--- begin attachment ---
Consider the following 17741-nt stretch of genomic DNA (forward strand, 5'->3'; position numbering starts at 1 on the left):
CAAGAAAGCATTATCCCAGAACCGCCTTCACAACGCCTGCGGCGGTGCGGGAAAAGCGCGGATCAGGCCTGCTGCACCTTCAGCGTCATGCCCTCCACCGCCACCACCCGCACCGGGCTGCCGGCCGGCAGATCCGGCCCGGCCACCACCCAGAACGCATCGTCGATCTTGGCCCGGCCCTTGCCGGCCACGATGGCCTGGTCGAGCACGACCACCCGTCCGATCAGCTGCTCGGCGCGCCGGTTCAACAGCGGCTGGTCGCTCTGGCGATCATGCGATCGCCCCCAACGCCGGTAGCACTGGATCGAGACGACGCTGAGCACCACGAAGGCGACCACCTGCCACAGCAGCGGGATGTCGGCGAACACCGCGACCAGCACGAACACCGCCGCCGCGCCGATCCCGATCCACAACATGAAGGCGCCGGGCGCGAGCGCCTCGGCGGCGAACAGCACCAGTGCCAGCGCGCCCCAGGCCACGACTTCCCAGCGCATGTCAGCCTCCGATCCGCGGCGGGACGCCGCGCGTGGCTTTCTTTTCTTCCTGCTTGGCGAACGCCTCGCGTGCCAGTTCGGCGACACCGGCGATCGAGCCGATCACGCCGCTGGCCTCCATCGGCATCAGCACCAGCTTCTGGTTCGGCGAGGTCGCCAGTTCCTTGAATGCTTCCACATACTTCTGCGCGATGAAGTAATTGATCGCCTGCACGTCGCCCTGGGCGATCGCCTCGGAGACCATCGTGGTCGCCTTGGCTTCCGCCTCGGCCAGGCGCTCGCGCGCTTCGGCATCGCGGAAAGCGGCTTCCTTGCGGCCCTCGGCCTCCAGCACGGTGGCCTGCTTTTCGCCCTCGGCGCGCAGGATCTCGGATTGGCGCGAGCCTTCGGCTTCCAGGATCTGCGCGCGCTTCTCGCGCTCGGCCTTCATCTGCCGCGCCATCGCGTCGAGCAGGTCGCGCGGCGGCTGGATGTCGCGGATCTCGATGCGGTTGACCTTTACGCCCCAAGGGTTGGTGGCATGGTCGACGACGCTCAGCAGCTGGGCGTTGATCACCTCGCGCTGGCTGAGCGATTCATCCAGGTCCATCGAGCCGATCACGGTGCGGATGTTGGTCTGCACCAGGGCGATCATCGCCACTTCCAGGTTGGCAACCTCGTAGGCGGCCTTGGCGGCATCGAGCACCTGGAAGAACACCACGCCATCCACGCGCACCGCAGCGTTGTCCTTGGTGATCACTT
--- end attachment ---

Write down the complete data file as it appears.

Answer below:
Consider the following 17741-nt stretch of genomic DNA (forward strand, 5'->3'; position numbering starts at 1 on the left):
CAAGAAAGCATTATCCCAGAACCGCCTTCACAACGCCTGCGGCGGTGCGGGAAAAGCGCGGATCAGGCCTGCTGCACCTTCAGCGTCATGCCCTCCACCGCCACCACCCGCACCGGGCTGCCGGCCGGCAGATCCGGCCCGGCCACCACCCAGAACGCATCGTCGATCTTGGCCCGGCCCTTGCCGGCCACGATGGCCTGGTCGAGCACGACCACCCGTCCGATCAGCTGCTCGGCGCGCCGGTTCAACAGCGGCTGGTCGCTCTGGCGATCATGCGATCGCCCCCAACGCCGGTAGCACTGGATCGAGACGACGCTGAGCACCACGAAGGCGACCACCTGCCACAGCAGCGGGATGTCGGCGAACACCGCGACCAGCACGAACACCGCCGCCGCGCCGATCCCGATCCACAACATGAAGGCGCCGGGCGCGAGCGCCTCGGCGGCGAACAGCACCAGTGCCAGCGCGCCCCAGGCCACGACTTCCCAGCGCATGTCAGCCTCCGATCCGCGGCGGGACGCCGCGCGTGGCTTTCTTTTCTTCCTGCTTGGCGAACGCCTCGCGTGCCAGTTCGGCGACACCGGCGATCGAGCCGATCACGCCGCTGGCCTCCATCGGCATCAGCACCAGCTTCTGGTTCGGCGAGGTCGCCAGTTCCTTGAATGCTTCCACATACTTCTGCGCGATGAAGTAATTGATCGCCTGCACGTCGCCCTGGGCGATCGCCTCGGAGACCATCGTGGTCGCCTTGGCTTCCGCCTCGGCCAGGCGCTCGCGCGCTTCGGCATCGCGGAAAGCGGCTTCCTTGCGGCCCTCGGCCTCCAGCACGGTGGCCTGCTTTTCGCCCTCGGCGCGCAGGATCTCGGATTGGCGCGAGCCTTCGGCTTCCAGGATCTGCGCGCGCTTCTCGCGCTCGGCCTTCATCTGCCGCGCCATCGCGTCGAGCAGGTCGCGCGGCGGCTGGATGTCGCGGATCTCGATGCGGTTGACCTTTACGCCCCAAGGGTTGGTGGCATGGTCGACGACGCTCAGCAGCTGGGCGTTGATCACCTCGCGCTGGCTGAGCGATTCATCCAGGTCCATCGAGCCGATCACGGTGCGGATGTTGGTCTGCACCAGGGCGATCATCGCCACTTCCAGGTTGGCAACCTCGTAGGCGGCCTTGGCGGCATCGAGCACCTGGAAGAACACCACGCCATCCACGCGCACCGCAGCGTTGTCCTTGGTGATCACTT